So you can check:
Grafton -29.6844,152.9325
Coffs Harbour -30.31319,153.13753 (should be 164deg from Grafton, we got 164)
Armidale -30.51194,151.6675 (Should be 233deg from Grafton, we got -109)
Ballina -28.87398,153.56237 (Should be 34deg from Grafton, we got 34)
Tenterfield -29.05639, 152.01806 (should be 309deg, we got -60)

Looks like westerly directions are out.... if I add 360 degrees to them to get a positive value it is still out by a fair way...
You are good at this, what have we missed?
0

LVL 1

Author Comment

ID: 11816961
If it helps, I chose those towns for being on opposite sides of grafton, Ballina is NE, Coffs is SE, Armidale is SW and Tenterfield is NW.
0

LVL 2

Expert Comment

ID: 11817102
Adding 360 is the correct way to get the number rightly orientated.  But since the numbers are still out, I can't think of any otherway.  I compute this purely on mathematically point of view, that is, assuming the earth is perfectly round, and angle are measured as though you are standing to the origin, which is Grafton, of the x-y coordinate.

Where do you get the measurements from?

The reason I am asking is that the formula I used is based on the tangent plane that touch the earth the origin where the angle is located.  If your measure is on the flat map, the angle might not come out accurate.  If you get your data out of a table, can you tell me where the source is?  If I can understand what the data you have really meant what they meant.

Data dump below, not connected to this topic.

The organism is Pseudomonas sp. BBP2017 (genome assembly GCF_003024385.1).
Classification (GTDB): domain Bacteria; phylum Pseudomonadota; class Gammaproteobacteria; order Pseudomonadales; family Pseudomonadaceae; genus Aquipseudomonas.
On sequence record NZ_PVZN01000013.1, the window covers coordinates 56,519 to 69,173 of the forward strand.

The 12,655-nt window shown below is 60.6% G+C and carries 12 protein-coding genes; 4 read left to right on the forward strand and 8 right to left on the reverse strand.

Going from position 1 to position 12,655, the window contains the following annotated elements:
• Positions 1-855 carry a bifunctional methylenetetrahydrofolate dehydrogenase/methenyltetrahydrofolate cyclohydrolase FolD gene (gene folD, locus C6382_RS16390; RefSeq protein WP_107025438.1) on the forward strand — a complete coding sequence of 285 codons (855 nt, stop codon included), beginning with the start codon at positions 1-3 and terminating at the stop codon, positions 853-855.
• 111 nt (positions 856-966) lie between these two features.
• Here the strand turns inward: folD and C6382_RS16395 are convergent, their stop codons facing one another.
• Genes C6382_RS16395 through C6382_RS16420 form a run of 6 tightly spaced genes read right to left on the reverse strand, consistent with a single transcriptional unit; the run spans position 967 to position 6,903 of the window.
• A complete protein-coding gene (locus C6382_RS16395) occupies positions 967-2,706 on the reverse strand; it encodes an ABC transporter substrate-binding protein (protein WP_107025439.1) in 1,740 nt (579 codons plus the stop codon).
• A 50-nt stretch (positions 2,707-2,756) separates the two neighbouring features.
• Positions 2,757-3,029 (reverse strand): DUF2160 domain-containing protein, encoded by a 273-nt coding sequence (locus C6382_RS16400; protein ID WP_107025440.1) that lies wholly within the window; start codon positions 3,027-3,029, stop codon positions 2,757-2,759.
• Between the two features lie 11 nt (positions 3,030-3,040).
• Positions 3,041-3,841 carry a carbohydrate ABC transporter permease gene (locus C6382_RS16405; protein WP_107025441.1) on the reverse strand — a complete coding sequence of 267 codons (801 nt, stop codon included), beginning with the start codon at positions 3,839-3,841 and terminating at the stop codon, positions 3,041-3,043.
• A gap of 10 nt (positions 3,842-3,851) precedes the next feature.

0

LVL 2

Expert Comment

ID: 11817182
I just add a line to the function to take care of the 360 degree wrap around:

>>
function getbearing(\$y1, \$x1, \$y2, \$x2)
{

\$bearingradians = atan2( tan(\$y2-\$y1), tan(\$x2-\$x1)  );

if( \$bearingdegrees < 0 )
\$bearingdegrees += 360;

return \$bearingdegrees;
}
>>

The result:

Coffs Harbour:
x2-x1=-0.62879
y2-y1=0.20502999999999
The bearing from Grafton to Coffs Harbour: 164.04275769504

Armidale:
x2-x1=-0.82754
y2-y1=-1.265
The bearing from Grafton to Armidale: 251.04267091014 [233]

Ballina:
x2-x1=0.81042
y2-y1=0.62986999999998
The bearing from Grafton to Ballina: 34.734391266122

Tenderfield:
x2-x1=0.62801
y2-y1=-0.91444000000001
The bearing from Grafton to Tenderfield: 299.21742521454 [309]

You can see that the larger the change in the latitude in the negative direction (more south), the worse it appears in the difference between your data and the formula results.

I think this is a matter of practical values, and theoretical values.

If you want to dig more into this, just let me know.

Cheers.
Got to go. Too hungry now.

0

LVL 1

Author Comment

ID: 11817261
Hmmm I just had lunch. Check out the Chicken Fillet Burgers ant Country Fresh... Mmmmm!

So do you think there is a way to correct the function? It just seems to me there must be another thing weve missed... we are so close...

Someone has done it... look at this:

http://www.zeuswireless.com/support/lat-long.php

It works well. Just wish I could see his code...
0

LVL 2

Expert Comment

ID: 11821775
Ok, try this. The latest and greatest.

Cheers. By the way, no chicken for me. Thanks for the suggestion.

<?
function bearing( \$lat1_d, \$lon1_d, \$lat2_d, \$lon2_d )
{

\$L    = \$lon2 - \$lon1;

\$cosD = sin(\$lat1)*sin(\$lat2) + cos(\$lat1)*cos(\$lat2)*cos(\$L);
\$D    = acos(\$cosD);
\$cosC = (sin(\$lat2) - \$cosD*sin(\$lat1))/(sin(\$D)*cos(\$lat1));

\$C = 180.0*acos(\$cosC)/pi();

if( sin(\$L) < 0.0 )
\$C = 360.0 - \$C;

return \$C;

}
?>
0

LVL 2

Accepted Solution

catknows earned 500 total points
ID: 11824828
Continue...

Your formula need to be fixed just a little bit then it will come out just fine, too.

function bearing( \$lat1_d, \$lon1_d, \$lat2_d, \$lon2_d )
{

\$bearingdegrees = \$bearingdegrees < 0? 360 + \$bearingdegrees : \$bearingdegrees;

return \$bearingdegrees;
};

Cheers!
0

LVL 1

Author Comment

ID: 11826556
Legend! I knew you could do it!
0

LVL 2

Expert Comment

ID: 11859224
Thank you! I am very glad that that helps.
0